Despite rosy predictions of Detroit’s rise and improved student achievement, we are doubtful and wary of state intervention. In 1999, Detroit Public Schools had more than a $1.5 billion budget and a functioning school board. Today, we have nearly half that in funding and state efforts to end what is remaining of the once largest district in Michigan. The state took over the schools in the late ‘90s with the promise of improved student achievement. Save one or two school terms, that state oversight has continued over the past decade. Today, we’ve yet to see any improvement and continue to see conditions in our schools worsen. Contrary to the corporate media reports, foundations and those who seek to promote the status quo, students are no better off with state intervention.
We hope someone will listen to the thousands of Detroiters who are warning policymakers of the mistakes they have made and are about to make — disenfranchisement worsens conditions for Detroit. With the myriad lawsuits, appeals and other legal wranglings, democracy in Detroit continues to be threatened. Krystal Crittendon’s second attempt to invalidate the Consent Agreement and have the circuit court hear the debt dispute was lost. We hope the efforts of the three Detroiters who picked up Crittendon’s battle with be more successful. There is no immediate effect to stay Public Act 4 and it is still not clear if it will make it to the November ballot.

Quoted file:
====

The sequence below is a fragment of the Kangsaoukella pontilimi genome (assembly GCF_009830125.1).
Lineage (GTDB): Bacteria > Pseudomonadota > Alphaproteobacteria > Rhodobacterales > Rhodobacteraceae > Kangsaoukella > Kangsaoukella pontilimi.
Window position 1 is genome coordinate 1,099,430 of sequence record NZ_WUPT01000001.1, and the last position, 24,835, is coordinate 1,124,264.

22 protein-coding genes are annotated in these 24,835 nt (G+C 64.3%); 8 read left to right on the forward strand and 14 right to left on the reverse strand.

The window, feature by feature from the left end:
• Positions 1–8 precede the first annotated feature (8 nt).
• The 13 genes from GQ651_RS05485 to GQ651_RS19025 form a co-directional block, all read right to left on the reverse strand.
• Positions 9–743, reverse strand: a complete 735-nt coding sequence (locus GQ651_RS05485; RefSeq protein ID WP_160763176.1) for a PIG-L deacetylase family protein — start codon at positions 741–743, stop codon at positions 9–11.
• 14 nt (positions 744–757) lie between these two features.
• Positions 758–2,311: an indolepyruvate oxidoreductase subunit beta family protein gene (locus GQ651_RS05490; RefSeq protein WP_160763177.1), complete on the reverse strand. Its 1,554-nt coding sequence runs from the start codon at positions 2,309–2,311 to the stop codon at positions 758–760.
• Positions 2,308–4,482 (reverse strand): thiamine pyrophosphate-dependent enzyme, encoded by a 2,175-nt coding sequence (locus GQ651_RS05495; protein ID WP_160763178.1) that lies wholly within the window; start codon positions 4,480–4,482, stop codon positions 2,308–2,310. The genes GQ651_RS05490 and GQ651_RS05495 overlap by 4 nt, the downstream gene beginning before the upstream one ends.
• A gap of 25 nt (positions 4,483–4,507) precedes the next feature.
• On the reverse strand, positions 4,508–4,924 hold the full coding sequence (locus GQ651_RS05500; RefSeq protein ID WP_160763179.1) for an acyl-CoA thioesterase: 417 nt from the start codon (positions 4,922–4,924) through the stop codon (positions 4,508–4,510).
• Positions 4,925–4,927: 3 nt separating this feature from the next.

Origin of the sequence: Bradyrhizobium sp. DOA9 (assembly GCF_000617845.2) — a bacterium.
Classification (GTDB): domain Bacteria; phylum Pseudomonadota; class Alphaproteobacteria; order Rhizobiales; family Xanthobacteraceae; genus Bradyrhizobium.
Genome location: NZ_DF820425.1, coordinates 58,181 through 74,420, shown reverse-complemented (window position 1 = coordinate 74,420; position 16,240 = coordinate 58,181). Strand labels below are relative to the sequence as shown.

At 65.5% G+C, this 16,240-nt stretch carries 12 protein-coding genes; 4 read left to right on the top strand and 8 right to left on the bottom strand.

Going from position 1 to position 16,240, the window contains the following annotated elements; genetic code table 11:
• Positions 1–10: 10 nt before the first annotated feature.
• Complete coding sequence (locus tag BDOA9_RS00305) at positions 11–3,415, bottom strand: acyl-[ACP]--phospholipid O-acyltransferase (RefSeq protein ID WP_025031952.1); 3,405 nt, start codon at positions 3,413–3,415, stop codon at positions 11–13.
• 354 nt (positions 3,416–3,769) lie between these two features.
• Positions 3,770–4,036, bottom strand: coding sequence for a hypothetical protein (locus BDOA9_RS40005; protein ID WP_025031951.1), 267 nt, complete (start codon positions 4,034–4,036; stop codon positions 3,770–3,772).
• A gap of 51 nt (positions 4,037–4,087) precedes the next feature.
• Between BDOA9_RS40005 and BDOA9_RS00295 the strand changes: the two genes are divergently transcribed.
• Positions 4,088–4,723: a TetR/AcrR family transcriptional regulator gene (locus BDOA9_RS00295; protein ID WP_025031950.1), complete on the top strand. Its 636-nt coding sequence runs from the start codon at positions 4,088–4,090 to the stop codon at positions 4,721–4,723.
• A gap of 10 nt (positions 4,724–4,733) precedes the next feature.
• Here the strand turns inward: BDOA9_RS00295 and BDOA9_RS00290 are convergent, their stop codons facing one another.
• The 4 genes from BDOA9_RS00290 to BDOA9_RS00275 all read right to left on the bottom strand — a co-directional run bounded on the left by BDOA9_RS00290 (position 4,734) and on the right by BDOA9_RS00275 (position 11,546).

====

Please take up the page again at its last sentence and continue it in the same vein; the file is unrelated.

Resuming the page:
Hundreds of city works will be let go in July with the closing of three Detroit departments: Detroit Workforce Development, Department of Human Services and the Department of Health and Wellness. It is not clear how these services will be delivered to residents. Mayor Bing announced last week that 164 firefighters will be laid off before the end of the month.
Detroit is changing and we fear that change is not for the better — at least not for those who make up the majority population of the city. We receive federal funding because of its populace. All of this effort, on the part of Lansing, will concentrate resources in fewer hands. This means less representation for the most vulnerable.
It’s time more of us pay closer attention to what’s happening in this city. These lawsuits matter. The upcoming elections — primary and general — matter. Please be vigilant. Vote. Choose your state reps and county commissioners accordingly.
Approve the DIA millage
Too often Detroit is blamed, criticized and ridiculed for mismanagement when the fact is Detroit disproportionately carries much of the region’s financial responsibility. In other metro areas the costs are shared from public transportation to regional assets such as art museums. The Detroit Institute of Arts is asking Wayne, Oakland and Macomb counties to contribute to an Arts Authority. At a price of family admission for four, the region could offer free admission and expanded programming. The region regularly visits the institution and the DIA is now asking that we support it. Too often Detroiters are the only ones voting to tax themselves to improve schools or support institutions. Now, it is time the suburbs step up and be a part of the regionalization effort that everyone from Oakland County Executive L. Brooks Patterson to Gov. Rick Snyder is always touting. If you live in the suburbs or city, visit one of the campaign offices to pick up literature — spread the word. Regionalization goes both ways. Talk to neighbors and tell everyone how important it is to keep the DIA open.